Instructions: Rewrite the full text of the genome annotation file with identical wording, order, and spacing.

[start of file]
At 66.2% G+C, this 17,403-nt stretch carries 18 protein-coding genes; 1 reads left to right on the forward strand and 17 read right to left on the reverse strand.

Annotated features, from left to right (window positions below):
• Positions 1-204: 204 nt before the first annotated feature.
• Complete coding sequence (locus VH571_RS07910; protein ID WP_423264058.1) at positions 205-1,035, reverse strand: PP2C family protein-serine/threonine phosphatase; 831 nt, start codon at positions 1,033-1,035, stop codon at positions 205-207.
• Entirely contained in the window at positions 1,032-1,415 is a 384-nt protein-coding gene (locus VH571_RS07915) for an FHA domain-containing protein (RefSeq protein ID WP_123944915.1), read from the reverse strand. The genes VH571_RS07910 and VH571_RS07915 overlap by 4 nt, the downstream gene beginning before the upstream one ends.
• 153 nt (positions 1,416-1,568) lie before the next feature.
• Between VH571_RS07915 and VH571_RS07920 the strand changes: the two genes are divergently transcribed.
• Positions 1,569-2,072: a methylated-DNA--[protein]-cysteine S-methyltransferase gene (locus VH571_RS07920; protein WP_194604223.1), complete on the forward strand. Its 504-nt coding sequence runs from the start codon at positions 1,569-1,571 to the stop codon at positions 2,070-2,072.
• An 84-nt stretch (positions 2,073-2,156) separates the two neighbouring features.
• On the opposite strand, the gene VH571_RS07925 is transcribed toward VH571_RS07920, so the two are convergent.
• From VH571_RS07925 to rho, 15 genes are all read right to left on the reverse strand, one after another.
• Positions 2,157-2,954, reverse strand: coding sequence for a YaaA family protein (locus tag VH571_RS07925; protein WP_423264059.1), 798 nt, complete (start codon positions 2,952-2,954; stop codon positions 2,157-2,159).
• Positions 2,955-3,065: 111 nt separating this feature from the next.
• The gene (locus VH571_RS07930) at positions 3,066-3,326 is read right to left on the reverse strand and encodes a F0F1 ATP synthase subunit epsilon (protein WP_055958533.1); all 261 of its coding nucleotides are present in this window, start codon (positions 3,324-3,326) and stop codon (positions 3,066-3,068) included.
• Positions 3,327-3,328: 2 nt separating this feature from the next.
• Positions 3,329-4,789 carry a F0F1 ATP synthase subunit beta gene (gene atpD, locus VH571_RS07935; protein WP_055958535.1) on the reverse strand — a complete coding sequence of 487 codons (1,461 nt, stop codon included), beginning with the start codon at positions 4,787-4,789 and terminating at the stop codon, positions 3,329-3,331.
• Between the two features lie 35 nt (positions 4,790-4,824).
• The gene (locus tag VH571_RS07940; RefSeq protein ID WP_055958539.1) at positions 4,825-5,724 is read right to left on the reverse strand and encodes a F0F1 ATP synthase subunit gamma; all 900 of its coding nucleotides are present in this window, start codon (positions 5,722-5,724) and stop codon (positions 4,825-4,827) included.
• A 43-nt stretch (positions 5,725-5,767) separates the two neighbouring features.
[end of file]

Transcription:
At 66.2% G+C, this 17,403-nt stretch carries 18 protein-coding genes; 1 reads left to right on the forward strand and 17 read right to left on the reverse strand.

Annotated features, from left to right (window positions below):
• Positions 1-204: 204 nt before the first annotated feature.
• Complete coding sequence (locus VH571_RS07910; protein ID WP_423264058.1) at positions 205-1,035, reverse strand: PP2C family protein-serine/threonine phosphatase; 831 nt, start codon at positions 1,033-1,035, stop codon at positions 205-207.
• Entirely contained in the window at positions 1,032-1,415 is a 384-nt protein-coding gene (locus VH571_RS07915) for an FHA domain-containing protein (RefSeq protein ID WP_123944915.1), read from the reverse strand. The genes VH571_RS07910 and VH571_RS07915 overlap by 4 nt, the downstream gene beginning before the upstream one ends.
• 153 nt (positions 1,416-1,568) lie before the next feature.
• Between VH571_RS07915 and VH571_RS07920 the strand changes: the two genes are divergently transcribed.
• Positions 1,569-2,072: a methylated-DNA--[protein]-cysteine S-methyltransferase gene (locus VH571_RS07920; protein WP_194604223.1), complete on the forward strand. Its 504-nt coding sequence runs from the start codon at positions 1,569-1,571 to the stop codon at positions 2,070-2,072.
• An 84-nt stretch (positions 2,073-2,156) separates the two neighbouring features.
• On the opposite strand, the gene VH571_RS07925 is transcribed toward VH571_RS07920, so the two are convergent.
• From VH571_RS07925 to rho, 15 genes are all read right to left on the reverse strand, one after another.
• Positions 2,157-2,954, reverse strand: coding sequence for a YaaA family protein (locus tag VH571_RS07925; protein WP_423264059.1), 798 nt, complete (start codon positions 2,952-2,954; stop codon positions 2,157-2,159).
• Positions 2,955-3,065: 111 nt separating this feature from the next.
• The gene (locus VH571_RS07930) at positions 3,066-3,326 is read right to left on the reverse strand and encodes a F0F1 ATP synthase subunit epsilon (protein WP_055958533.1); all 261 of its coding nucleotides are present in this window, start codon (positions 3,324-3,326) and stop codon (positions 3,066-3,068) included.
• Positions 3,327-3,328: 2 nt separating this feature from the next.
• Positions 3,329-4,789 carry a F0F1 ATP synthase subunit beta gene (gene atpD, locus VH571_RS07935; protein WP_055958535.1) on the reverse strand — a complete coding sequence of 487 codons (1,461 nt, stop codon included), beginning with the start codon at positions 4,787-4,789 and terminating at the stop codon, positions 3,329-3,331.
• Between the two features lie 35 nt (positions 4,790-4,824).
• The gene (locus tag VH571_RS07940; RefSeq protein ID WP_055958539.1) at positions 4,825-5,724 is read right to left on the reverse strand and encodes a F0F1 ATP synthase subunit gamma; all 900 of its coding nucleotides are present in this window, start codon (positions 5,722-5,724) and stop codon (positions 4,825-4,827) included.
• A 43-nt stretch (positions 5,725-5,767) separates the two neighbouring features.